would make technical changes to Louisiana’s hemp program and clarify that ingestible hemp products may be sold. Hemp products would be limited to a total THC concentration of 0.3%, defined as delta-9, delta-8, delta-10, delta-6a, delta-7 and delta-9(11), including all isomers, acids, salts and salts of isomers. Unfortunately, the bill has some problematic elements that we’re working to remove. For example, the bill does not amend the current statutory prohibition on marketing ingestible products as “dietary,” or the prohibition on the sale of hemp products to those under 18 years of age, and it would create a 3% excise tax for consumable hemp products sold at retail. The bill unanimously passed the state House and is now being debated in the Senate.
The Roundtable is proudly supporting HB 146
, which would provide a legal pathway for CBD in food, beverage, and dietary supplement products. Additionally, the bill defines “hemp products” to include ingestible and topical products intended for humans and animals and would allow hemp and CBD products to be sold in Massachusetts whether manufactured in or out of state. The bill is an outgrowth of HD 2579 and is being carried by Rep. Mark Cusack, a hemp supporter and friend of the Roundtable. HB 146 also gained the support of the former House Chair of the Committee, which means that both previous House Chairs of the Committee are co-sponsors. The bill has been referred to committee, but we need your help getting a hearing date. Massachusetts Hemp Supporters are encouraged to use our State Action Center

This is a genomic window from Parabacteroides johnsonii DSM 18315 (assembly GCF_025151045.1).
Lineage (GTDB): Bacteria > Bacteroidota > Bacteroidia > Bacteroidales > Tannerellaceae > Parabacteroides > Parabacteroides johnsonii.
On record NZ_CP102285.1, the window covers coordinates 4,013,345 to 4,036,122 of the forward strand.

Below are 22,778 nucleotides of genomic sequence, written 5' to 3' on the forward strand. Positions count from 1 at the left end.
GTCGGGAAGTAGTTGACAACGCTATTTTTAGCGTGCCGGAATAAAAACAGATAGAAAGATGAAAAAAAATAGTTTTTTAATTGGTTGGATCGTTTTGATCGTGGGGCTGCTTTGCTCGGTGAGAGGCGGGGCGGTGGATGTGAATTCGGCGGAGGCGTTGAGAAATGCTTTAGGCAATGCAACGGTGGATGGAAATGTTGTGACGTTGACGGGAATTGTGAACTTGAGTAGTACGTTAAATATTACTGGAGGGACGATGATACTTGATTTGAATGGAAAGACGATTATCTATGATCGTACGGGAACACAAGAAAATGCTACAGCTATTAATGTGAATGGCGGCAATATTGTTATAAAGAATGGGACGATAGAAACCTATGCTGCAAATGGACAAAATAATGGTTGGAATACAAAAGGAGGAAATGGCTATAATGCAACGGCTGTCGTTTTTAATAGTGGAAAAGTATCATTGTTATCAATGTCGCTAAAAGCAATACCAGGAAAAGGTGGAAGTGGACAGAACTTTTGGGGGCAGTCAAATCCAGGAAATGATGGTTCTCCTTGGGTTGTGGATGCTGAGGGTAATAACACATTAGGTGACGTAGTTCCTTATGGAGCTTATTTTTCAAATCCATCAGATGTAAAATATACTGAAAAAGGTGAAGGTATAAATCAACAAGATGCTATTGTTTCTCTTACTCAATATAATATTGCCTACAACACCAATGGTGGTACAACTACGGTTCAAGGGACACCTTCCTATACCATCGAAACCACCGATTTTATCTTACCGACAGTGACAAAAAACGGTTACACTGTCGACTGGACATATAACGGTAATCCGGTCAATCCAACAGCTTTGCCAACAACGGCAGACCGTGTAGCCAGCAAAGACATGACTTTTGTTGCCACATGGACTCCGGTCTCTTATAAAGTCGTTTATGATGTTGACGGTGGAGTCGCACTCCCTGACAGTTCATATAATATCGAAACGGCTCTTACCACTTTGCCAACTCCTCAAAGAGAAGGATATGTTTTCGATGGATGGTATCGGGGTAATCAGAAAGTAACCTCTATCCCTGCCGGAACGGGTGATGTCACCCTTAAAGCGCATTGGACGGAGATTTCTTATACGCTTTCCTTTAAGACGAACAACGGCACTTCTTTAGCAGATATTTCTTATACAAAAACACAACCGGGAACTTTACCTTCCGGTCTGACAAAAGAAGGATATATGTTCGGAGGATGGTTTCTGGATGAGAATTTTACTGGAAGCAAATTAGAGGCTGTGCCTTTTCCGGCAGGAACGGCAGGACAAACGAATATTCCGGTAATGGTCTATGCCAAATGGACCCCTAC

to urge state legislators to support HB 146.